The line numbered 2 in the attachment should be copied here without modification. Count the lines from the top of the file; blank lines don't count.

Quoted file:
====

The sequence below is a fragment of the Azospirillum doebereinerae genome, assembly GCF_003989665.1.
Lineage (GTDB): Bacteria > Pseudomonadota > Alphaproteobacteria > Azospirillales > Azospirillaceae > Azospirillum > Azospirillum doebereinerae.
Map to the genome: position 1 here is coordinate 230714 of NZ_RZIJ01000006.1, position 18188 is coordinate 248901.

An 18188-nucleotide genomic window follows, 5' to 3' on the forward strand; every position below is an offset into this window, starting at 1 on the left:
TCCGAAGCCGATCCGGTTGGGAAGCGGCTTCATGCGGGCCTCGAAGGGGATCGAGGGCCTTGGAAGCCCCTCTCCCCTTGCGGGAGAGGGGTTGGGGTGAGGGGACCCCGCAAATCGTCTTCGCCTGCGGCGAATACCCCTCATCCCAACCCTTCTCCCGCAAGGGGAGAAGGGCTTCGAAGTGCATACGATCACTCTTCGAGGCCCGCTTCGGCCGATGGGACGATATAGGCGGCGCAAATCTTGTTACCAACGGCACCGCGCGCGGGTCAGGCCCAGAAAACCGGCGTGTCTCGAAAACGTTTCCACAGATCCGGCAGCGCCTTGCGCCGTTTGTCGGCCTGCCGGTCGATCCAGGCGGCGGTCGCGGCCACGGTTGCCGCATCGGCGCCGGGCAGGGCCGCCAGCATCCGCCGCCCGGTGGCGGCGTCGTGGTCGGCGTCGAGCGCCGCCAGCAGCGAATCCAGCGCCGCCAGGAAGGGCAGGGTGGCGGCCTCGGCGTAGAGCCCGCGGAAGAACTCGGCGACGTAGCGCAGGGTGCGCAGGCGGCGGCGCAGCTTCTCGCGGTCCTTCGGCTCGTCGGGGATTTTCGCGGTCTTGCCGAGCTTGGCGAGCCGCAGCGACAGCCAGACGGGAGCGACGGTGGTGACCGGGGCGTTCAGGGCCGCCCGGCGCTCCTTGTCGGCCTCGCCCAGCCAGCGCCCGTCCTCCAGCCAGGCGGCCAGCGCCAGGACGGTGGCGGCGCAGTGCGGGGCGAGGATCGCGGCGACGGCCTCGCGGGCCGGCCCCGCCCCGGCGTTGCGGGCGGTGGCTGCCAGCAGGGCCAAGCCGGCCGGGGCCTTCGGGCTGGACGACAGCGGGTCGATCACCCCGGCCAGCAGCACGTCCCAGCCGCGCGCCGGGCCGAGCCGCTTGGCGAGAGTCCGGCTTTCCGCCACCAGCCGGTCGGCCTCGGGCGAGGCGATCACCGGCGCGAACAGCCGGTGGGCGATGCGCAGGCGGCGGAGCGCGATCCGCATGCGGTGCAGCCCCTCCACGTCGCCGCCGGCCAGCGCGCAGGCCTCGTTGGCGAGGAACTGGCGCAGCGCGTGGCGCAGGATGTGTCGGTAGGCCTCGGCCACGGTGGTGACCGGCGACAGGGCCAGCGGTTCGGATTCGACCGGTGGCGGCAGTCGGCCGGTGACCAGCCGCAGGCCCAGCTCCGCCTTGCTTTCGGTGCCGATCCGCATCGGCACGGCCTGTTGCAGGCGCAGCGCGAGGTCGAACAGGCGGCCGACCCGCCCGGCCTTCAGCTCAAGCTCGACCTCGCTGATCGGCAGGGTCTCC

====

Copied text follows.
Lineage (GTDB): Bacteria > Pseudomonadota > Alphaproteobacteria > Azospirillales > Azospirillaceae > Azospirillum > Azospirillum doebereinerae.